Gender is commonly understood to be the analysis of the social construction of categories of identity (feminine and masculine), as opposed to the biological determinism of physiological sex (female and male). “Gender” is nonetheless often uncritically conflated with “women,” and physiological or biological distinctions cannot be so easily distinguished from social constructions; the social inhabits the physical, which is itself experienced though social understanding.
Body politics refers to the formal and informal structures that shape the embodied experience of social identity; or the analysis of how categories of power are played out on and through actual physical bodies.
Biopolitics is the modern governmental management of populations on both the macro (statistical) and micro (individualized) scale, and the legitimation of the state through its production of its biological subjects (through their enumeration and identification) and its provision for their (economic and social) welfare.
Interdisciplinary work involves multiple academic categories of inquiry, such as methods of scholarship utilized primarily in different disciplines (ethnography in anthropology; archival evidence in history; statistical analysis in sociology). Interdisciplinary work often attempts to transcend the categories of existing disciplines, thus addressing questions across disciplines (interdisciplinary) rather than simply among them (multi-disciplinary).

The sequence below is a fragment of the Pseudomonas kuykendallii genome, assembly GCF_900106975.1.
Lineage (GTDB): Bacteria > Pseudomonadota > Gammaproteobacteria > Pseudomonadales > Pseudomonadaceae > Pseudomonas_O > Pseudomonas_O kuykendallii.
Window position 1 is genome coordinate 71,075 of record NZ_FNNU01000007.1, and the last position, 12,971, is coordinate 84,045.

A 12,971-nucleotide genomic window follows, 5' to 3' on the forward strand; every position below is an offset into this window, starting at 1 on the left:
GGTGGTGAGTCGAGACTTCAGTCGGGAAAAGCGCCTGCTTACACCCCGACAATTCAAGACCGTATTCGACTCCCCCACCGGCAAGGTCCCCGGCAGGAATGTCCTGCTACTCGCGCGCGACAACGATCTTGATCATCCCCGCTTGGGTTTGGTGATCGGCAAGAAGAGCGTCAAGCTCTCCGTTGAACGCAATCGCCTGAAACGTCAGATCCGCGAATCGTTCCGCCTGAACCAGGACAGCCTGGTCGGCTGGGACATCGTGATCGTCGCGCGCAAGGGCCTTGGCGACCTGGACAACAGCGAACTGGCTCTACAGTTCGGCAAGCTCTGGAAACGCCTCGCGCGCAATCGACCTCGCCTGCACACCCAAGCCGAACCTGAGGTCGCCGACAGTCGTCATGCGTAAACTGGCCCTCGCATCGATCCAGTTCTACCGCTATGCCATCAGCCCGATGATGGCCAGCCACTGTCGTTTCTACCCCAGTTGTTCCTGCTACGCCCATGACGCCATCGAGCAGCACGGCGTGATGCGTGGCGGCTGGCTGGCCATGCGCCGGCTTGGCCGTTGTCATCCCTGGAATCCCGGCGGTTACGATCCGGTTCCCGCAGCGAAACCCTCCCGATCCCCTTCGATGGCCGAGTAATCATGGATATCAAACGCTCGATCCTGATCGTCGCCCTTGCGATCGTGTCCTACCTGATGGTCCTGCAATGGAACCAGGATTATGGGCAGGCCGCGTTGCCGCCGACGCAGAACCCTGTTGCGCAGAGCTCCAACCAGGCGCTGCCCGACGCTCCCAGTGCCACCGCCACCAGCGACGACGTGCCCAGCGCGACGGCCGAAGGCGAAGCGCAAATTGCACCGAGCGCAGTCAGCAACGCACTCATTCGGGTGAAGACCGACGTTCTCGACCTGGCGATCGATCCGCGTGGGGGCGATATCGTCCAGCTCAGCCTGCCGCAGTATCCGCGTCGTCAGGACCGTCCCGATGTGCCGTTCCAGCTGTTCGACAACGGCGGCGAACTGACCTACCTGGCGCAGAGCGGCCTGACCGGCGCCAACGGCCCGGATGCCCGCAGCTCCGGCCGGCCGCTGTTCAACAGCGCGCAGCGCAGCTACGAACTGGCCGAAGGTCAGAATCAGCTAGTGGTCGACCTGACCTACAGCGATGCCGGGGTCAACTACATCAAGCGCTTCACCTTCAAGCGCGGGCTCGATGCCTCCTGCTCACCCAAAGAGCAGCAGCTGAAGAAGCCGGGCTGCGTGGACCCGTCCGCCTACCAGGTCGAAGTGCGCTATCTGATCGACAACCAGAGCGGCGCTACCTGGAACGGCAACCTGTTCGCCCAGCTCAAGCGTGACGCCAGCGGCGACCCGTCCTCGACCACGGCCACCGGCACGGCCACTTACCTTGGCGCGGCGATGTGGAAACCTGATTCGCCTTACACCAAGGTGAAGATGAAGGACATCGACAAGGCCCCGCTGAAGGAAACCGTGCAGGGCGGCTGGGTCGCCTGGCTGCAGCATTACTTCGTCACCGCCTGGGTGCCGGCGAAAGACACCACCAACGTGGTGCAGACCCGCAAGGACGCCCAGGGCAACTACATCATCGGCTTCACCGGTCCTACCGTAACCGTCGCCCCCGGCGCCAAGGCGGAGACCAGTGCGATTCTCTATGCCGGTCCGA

Intersectionality is the multi-layered and intersecting reality of plural social identities (race, class, gender, religion, ethnicity) existing as both discrete and amalgamated categories of any individual life, or the recognition that identity categories are both dynamic and relational.
Patriarchy refers to the premise that social relations are hierarchically structured according to a familial model based on the (absolute) rule of the father, often specifically applied to the systematic domination of women by men.
The “patriarchal bargain” is accommodation to patriarchal controls in return for expectations of men’s provision of security and support. The concept originated in Deniz Kandiyoti’s essay “Bargaining with Patriarchy” (Gender and Society, September 1988).
Revolution is not merely the unauthorized exchange of governing personnel (a coup), but the upheaval of the social basis of the state and thus the appropriation of governance by a new class of social actors. Revolution can take a very long time.